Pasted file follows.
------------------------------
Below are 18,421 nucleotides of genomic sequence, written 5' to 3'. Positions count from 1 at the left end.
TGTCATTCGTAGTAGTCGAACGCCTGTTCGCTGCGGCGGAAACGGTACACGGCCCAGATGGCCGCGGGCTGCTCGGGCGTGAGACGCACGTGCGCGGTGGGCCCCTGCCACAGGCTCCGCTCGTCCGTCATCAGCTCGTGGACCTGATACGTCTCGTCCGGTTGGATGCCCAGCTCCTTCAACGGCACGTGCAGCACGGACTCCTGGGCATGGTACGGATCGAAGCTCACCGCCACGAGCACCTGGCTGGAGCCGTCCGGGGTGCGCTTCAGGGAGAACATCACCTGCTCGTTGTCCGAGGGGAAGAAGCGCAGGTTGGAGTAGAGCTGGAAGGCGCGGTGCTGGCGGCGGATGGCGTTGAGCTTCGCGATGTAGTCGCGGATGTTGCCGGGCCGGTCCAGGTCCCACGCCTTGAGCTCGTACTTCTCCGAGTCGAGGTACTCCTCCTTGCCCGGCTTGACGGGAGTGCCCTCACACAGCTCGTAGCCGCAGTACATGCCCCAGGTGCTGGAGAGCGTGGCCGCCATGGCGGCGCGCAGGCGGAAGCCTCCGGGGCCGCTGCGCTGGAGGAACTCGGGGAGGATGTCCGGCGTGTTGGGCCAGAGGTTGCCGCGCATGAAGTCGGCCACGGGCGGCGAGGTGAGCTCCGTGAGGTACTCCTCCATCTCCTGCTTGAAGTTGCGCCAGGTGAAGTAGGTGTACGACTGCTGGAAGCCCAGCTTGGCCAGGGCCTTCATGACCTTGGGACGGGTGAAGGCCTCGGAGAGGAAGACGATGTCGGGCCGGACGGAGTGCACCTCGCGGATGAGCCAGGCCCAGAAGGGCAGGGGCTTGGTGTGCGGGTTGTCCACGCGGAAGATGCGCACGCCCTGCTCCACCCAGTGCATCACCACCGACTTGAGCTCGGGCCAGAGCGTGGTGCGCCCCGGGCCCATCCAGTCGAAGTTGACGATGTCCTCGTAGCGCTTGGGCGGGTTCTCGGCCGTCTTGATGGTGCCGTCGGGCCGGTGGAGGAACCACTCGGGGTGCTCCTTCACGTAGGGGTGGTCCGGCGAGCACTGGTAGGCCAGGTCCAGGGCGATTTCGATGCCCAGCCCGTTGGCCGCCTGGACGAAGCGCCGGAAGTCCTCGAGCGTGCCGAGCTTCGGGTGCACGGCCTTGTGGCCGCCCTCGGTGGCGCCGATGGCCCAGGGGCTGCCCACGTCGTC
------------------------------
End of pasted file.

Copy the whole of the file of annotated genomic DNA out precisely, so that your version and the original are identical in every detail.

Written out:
Below are 18,421 nucleotides of genomic sequence, written 5' to 3'. Positions count from 1 at the left end.
TGTCATTCGTAGTAGTCGAACGCCTGTTCGCTGCGGCGGAAACGGTACACGGCCCAGATGGCCGCGGGCTGCTCGGGCGTGAGACGCACGTGCGCGGTGGGCCCCTGCCACAGGCTCCGCTCGTCCGTCATCAGCTCGTGGACCTGATACGTCTCGTCCGGTTGGATGCCCAGCTCCTTCAACGGCACGTGCAGCACGGACTCCTGGGCATGGTACGGATCGAAGCTCACCGCCACGAGCACCTGGCTGGAGCCGTCCGGGGTGCGCTTCAGGGAGAACATCACCTGCTCGTTGTCCGAGGGGAAGAAGCGCAGGTTGGAGTAGAGCTGGAAGGCGCGGTGCTGGCGGCGGATGGCGTTGAGCTTCGCGATGTAGTCGCGGATGTTGCCGGGCCGGTCCAGGTCCCACGCCTTGAGCTCGTACTTCTCCGAGTCGAGGTACTCCTCCTTGCCCGGCTTGACGGGAGTGCCCTCACACAGCTCGTAGCCGCAGTACATGCCCCAGGTGCTGGAGAGCGTGGCCGCCATGGCGGCGCGCAGGCGGAAGCCTCCGGGGCCGCTGCGCTGGAGGAACTCGGGGAGGATGTCCGGCGTGTTGGGCCAGAGGTTGCCGCGCATGAAGTCGGCCACGGGCGGCGAGGTGAGCTCCGTGAGGTACTCCTCCATCTCCTGCTTGAAGTTGCGCCAGGTGAAGTAGGTGTACGACTGCTGGAAGCCCAGCTTGGCCAGGGCCTTCATGACCTTGGGACGGGTGAAGGCCTCGGAGAGGAAGACGATGTCGGGCCGGACGGAGTGCACCTCGCGGATGAGCCAGGCCCAGAAGGGCAGGGGCTTGGTGTGCGGGTTGTCCACGCGGAAGATGCGCACGCCCTGCTCCACCCAGTGCATCACCACCGACTTGAGCTCGGGCCAGAGCGTGGTGCGCCCCGGGCCCATCCAGTCGAAGTTGACGATGTCCTCGTAGCGCTTGGGCGGGTTCTCGGCCGTCTTGATGGTGCCGTCGGGCCGGTGGAGGAACCACTCGGGGTGCTCCTTCACGTAGGGGTGGTCCGGCGAGCACTGGTAGGCCAGGTCCAGGGCGATTTCGATGCCCAGCCCGTTGGCCGCCTGGACGAAGCGCCGGAAGTCCTCGAGCGTGCCGAGCTTCGGGTGCACGGCCTTGTGGCCGCCCTCGGTGGCGCCGATGGCCCAGGGGCTGCCCACGTCGTC